Monday, March 8

Full Metal Alchemist Brotherhood

Anime Awesomness.

Years ago, when I was still neck-deep into anime, the original Full Metal Alchemist anime was one of my favorites. I remember loving the quality of the character designs, the animation, the world and the storyline, even though ultimately it disappointed with a depressing 'ending' that dragged out into an iffy series of OAVs and an even more depressing movie. Yeah, it was only until recently that I realized how crappy FMA really was- when compared to Full Metal Alchemist Brotherhood from renowned anime production house, Studio Bones.

What is apparently a very straightforward adaptation of the original (and still ongoing) manga by creator Hiromu Arakawa, in so many ways Brotherhood is a massive improvement over its predecessor anime. The scope of the story is so much broader and complex, thankfully without having to resort to bringing the action to our own mundane Earth.

After losing their mother to illness years ago, brothers Edward and Alphonse Elric innocently commit an act forbidden by the laws of alchemy- human transmutation. In the process Ed loses an arm and a leg, while Al loses his entire body, reduced to just his bare soul, quickly attached by his brother to a suit of armor. Though still young and inexperienced, the two brothers later set off on a journey to reclaim what they have lost by finding the legendary Philosopher's Stone. This quest will bring them into contact with the darkest forces in their land, as well as many who will become friends or enemies as their personal crusade soon becomes a war for the survival of their country.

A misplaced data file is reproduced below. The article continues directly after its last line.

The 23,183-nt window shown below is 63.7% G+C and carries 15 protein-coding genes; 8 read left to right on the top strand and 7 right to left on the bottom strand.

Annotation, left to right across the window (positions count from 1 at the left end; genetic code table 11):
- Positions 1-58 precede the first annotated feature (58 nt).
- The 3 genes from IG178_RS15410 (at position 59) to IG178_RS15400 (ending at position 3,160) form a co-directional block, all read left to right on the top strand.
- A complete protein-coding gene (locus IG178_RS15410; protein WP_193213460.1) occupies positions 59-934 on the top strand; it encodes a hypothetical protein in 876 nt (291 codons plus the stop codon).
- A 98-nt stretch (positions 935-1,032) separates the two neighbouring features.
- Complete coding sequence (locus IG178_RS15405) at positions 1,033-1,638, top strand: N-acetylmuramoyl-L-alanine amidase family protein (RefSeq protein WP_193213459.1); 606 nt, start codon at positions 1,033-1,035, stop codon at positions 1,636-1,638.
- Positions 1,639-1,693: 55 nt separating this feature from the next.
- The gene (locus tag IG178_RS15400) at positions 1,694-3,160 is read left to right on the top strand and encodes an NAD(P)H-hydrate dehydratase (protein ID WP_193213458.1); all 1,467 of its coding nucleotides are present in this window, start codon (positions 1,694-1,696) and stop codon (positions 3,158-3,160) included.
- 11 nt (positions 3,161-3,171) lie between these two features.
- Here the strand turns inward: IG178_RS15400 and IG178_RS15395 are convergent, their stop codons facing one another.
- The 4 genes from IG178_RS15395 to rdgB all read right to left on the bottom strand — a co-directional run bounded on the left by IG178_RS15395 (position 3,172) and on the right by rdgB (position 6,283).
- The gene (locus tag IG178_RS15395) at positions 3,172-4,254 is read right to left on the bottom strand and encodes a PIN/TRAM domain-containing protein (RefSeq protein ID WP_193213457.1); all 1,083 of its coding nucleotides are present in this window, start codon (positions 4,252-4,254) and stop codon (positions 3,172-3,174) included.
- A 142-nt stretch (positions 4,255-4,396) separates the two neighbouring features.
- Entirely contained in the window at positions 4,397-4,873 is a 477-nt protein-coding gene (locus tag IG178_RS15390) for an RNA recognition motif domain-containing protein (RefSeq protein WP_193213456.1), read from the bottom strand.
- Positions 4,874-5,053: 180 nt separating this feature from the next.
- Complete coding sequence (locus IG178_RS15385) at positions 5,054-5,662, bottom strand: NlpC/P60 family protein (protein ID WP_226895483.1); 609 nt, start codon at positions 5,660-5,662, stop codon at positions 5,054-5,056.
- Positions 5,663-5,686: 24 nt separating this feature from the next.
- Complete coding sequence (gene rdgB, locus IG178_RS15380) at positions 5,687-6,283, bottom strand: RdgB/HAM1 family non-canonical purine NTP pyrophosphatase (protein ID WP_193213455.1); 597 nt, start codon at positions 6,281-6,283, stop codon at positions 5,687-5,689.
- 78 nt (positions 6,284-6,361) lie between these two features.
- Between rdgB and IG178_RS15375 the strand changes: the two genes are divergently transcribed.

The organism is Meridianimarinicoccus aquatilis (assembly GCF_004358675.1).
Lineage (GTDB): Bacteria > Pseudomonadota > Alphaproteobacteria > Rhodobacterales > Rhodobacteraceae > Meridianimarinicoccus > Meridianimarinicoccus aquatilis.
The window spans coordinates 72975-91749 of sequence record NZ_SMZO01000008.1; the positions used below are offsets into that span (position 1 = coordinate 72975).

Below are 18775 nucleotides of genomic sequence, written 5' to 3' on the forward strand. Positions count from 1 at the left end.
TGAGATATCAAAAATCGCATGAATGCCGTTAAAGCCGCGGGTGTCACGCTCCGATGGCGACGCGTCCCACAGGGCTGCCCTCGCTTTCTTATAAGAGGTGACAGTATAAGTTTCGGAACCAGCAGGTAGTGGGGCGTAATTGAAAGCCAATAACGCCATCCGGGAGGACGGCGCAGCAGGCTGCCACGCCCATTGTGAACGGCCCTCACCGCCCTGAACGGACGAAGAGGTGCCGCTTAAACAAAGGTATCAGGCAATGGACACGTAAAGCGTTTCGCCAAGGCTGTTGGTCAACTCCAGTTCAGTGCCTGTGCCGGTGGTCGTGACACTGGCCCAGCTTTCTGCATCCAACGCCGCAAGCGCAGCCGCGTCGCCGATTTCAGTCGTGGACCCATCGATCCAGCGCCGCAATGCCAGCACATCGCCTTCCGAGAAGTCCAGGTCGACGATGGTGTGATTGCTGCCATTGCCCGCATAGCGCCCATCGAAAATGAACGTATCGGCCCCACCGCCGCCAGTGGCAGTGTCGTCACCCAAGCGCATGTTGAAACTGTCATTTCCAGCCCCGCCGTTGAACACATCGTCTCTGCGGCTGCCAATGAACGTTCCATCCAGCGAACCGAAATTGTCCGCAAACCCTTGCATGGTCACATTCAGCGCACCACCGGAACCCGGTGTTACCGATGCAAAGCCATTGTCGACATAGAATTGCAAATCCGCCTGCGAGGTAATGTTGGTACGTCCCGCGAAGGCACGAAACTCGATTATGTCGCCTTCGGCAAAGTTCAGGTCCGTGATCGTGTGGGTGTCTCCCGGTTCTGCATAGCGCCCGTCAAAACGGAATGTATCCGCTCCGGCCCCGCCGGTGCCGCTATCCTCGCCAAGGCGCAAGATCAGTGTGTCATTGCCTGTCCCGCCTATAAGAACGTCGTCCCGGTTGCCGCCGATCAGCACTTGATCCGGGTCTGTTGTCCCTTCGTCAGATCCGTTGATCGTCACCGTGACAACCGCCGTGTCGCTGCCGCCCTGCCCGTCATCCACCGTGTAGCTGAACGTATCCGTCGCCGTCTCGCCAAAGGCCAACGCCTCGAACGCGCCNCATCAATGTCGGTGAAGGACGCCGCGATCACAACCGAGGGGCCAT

To match the epic scope and story, the cast of characters both evil and good properly enlarged as well. Not only do we have the Elric Brothers and Roy Mustang's loyal officers to root for- Brotherhood gives us a literal army of allies and comrades for Ed and Al, many of them once only seen in the original manga. There's the Ice Queen of the North, Olivier Armstrong and her battle-hardened troops, newcomers from the foreign land of Xing- Lin, Ran Fan, Fu and May, rebel Chimera and so much more. Characters like Scar, Izumi Curtis, Tim Marcoh and Zolf Kimblee become so much more complete and in many ways endlessly more bad-ass and awesome than they ever were in the original. The Homunculus have never been as scary and powerful- King Bradley, formerly Pride in the first anime, is now ten times more deadly and powerful as Wrath in Brotherhood. Then there's the new Homunculi- the 'real' Pride and Sloth. Now these villains aren't just underground, secret enemies- their reach goes far deeper and higher than ever before. At the heart of it all, the mysterious and enigmatic, seemingly omnipotent Father, whose sinister agenda is still to be fully revealed.

Nearly every episode of Brotherhood is an event to be savored since it debuted last year. The direction, the drama, the characters, the humor, the action and the music all reek of top quality, rarely seen in such a great degree. I can't count how many great moments have gotten the hair on the back of my neck perking up in delight as with Brotherhood. As the manga closes Brotherhood looks to capture it as well in a suitably awesome endgame that has just begun in the most recent episode.

If there's a title I can say encapsulates everything awesome about anime, certainly FMAB is one excellent example. I'd go as far as to say that this may be my favorite Japanese anime ever, placing it alongside my other non-Japanese animated series all-time fave, Avatar: The Last Airbender. I highly recommend it for anyone wanting an anime show to watch and get into. Join the Brotherhood!